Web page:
On March 30, Romek Marber died at the great age of 94. He had a long and admired career in the graphic arts and his influence on the design culture at Penguin, starting in 1961, is incalculable.
Marber was born in Poland in 1925 and after surviving the War (just), arrived in Britain in 1946. He studied art at St Martins and the Royal College of Art in the early 1950s and, after a period as assistant to Herbert Spencer, editor of Typographica magazine, eventually established himself as a successful designer and illustrator in London.
In 1961 Marber was invited by art director Germano Facetti to design two Penguin covers for the author Simeon Potter. His design for Language and the Modern Mind was a formalist composition with sans serif type and geometric elements combined with an abstracted portrait in printers dots.
In 1962 Penguin decided to try again with visual covers, to replace the dated typographic covers of the 1950s. Facetti invited three designers to propose a grid to give structure to the cover designs and Marber’s plan won with this explanatory design. You can see my analysis of the grid here.
The Marber Grid, as it is called, was tested on a series of crime novels with Marber himself commissioned to supply the illustrations for twenty titles. Having already booked an overseas holiday with his wife he had only a few weeks to complete the job. The assignment came in June and publication – printed books on bookshop shelves – was in October, an extremely close publishing date. Apart from reading the books to get an understanding of their content, Marber needed to build a streamlined studio process to get the work done. This involved drawings, collages, photography and re-photography and other processes. He always worked from home …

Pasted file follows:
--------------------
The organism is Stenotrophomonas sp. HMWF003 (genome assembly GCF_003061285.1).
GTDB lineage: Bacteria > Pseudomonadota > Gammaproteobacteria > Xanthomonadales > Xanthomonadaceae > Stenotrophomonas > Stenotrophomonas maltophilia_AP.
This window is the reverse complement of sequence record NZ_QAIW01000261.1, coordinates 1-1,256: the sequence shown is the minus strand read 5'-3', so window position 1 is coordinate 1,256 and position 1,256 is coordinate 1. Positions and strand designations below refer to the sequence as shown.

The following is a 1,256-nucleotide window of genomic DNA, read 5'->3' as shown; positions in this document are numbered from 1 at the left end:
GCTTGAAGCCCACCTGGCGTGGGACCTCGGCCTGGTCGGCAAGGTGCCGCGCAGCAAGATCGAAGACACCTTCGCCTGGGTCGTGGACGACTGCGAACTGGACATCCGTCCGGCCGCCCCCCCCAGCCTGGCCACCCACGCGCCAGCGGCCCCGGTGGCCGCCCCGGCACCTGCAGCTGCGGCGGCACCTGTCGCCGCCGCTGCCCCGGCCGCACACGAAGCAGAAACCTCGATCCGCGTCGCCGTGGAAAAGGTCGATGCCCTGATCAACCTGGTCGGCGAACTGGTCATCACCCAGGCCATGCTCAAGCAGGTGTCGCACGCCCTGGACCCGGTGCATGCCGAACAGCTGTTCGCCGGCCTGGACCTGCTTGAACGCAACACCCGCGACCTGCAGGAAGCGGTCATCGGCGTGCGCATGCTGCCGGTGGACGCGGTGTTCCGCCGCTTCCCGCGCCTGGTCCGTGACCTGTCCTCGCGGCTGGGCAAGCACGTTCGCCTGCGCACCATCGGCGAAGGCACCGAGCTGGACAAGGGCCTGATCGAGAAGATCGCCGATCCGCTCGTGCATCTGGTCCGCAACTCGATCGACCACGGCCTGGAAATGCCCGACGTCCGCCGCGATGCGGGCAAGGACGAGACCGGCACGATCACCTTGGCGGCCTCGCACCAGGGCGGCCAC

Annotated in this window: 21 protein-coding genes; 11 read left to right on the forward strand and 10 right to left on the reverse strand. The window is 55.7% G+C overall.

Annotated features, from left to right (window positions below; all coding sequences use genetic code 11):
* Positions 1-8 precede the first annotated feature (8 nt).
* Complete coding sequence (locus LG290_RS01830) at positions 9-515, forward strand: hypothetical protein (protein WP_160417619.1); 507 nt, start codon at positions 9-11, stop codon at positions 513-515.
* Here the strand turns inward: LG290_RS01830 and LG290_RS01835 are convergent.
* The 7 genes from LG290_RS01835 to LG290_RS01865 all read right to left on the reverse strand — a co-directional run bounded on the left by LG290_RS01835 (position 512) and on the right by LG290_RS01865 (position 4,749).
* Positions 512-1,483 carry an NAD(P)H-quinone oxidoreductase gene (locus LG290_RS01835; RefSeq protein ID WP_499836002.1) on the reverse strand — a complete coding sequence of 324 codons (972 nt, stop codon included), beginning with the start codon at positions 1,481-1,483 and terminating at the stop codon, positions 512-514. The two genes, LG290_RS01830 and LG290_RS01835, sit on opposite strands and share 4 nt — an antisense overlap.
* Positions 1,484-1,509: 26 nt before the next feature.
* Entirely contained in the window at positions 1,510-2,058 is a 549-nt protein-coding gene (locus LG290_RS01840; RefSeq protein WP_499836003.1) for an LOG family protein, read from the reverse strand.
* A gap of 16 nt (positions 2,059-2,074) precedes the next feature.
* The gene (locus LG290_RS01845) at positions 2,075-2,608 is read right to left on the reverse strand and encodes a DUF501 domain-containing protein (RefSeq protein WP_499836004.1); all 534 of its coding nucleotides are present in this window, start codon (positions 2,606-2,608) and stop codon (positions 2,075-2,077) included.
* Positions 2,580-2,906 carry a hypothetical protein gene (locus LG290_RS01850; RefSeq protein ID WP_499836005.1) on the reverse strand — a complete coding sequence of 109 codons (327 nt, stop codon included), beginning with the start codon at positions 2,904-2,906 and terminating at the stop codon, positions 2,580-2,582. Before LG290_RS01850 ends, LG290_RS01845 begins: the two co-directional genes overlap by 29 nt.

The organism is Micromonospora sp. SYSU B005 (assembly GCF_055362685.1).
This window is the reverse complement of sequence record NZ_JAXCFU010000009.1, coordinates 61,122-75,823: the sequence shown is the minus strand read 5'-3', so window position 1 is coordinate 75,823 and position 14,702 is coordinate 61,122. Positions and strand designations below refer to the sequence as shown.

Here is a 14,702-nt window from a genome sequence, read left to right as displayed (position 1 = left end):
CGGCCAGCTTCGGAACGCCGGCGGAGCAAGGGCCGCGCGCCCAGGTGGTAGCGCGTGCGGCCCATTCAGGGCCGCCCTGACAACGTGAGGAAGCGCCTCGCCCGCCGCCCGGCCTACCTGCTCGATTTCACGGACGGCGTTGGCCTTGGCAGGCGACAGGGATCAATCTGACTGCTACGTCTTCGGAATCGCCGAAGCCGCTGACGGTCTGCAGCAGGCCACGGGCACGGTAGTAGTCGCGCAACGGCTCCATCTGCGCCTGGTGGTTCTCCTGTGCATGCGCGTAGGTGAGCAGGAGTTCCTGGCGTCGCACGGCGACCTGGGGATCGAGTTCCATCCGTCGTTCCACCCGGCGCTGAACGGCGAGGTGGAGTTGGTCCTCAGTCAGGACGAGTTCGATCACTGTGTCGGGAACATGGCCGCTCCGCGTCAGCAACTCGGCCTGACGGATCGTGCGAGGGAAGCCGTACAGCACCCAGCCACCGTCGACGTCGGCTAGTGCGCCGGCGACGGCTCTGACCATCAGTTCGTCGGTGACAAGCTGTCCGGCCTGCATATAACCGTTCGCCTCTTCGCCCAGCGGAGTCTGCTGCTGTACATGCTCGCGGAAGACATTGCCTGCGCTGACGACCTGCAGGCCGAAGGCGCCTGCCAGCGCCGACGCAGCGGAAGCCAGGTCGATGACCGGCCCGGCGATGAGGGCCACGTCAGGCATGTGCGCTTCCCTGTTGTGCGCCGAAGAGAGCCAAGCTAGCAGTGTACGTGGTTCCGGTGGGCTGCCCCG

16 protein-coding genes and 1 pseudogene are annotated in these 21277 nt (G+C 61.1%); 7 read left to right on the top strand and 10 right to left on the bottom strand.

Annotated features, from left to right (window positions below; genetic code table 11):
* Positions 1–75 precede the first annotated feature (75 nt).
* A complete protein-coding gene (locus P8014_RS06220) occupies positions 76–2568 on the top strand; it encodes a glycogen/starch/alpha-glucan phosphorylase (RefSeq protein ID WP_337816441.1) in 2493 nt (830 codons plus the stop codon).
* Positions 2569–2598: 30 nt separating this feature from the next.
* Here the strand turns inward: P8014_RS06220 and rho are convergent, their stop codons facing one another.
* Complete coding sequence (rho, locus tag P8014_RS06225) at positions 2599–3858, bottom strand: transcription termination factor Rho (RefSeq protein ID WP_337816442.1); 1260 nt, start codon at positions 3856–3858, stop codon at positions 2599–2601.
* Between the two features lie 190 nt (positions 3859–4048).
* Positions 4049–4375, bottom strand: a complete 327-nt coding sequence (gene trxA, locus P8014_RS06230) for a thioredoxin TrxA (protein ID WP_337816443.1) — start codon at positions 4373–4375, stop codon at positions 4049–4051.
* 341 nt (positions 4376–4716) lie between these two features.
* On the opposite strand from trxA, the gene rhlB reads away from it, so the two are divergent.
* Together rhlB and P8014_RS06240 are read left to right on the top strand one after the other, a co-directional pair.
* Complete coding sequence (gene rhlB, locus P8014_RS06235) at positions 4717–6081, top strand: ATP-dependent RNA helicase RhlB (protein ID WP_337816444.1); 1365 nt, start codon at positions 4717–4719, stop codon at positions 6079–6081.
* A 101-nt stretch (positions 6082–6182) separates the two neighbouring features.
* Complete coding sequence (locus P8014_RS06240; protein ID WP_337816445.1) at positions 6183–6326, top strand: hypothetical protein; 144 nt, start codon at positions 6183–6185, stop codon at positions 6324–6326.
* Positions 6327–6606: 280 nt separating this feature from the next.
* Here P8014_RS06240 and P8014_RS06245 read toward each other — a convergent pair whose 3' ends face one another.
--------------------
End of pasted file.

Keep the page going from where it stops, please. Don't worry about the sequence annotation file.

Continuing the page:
“… a table to work on; pencil and pens and brushes…I used a camera in my work, and an enlarger, but I didn’t have a darkroom. I used to wait until it got dark and the kitchen wasn’t in use, quite late at night. I had a screen to cover the window …What I very often found was that clients who came the first time quite liked the slightly primitive way that I worked. It was a surprise to them.” (Eye magazine interview)
The result of those few weeks was a body of work that has survived the intervening 60 years as a case study in the application of modernist design principles. Marber had achieved a synthesis of creative artwork, much of it with a Surrealist flavour, and Swiss Typographic ideas in the text design and layout, in a branding exercise that preserved Penguin’s design heritage in an updated form.Those first twenty titles proved a success, increasing sales by a significant margin. Soon the Marber grid was applied across the whole Crime series, and soon after to Fiction, Modern Classics, Pelican and other Penguin imprints. Throughout the 1960s and into the 1970s, Marber’s layout gave much of the vast Penguin range its brand image.
Marber was a freelance designer. He designed covers for The Economist, New Society and other magazines and produced corporate work for many clients. But that is another story.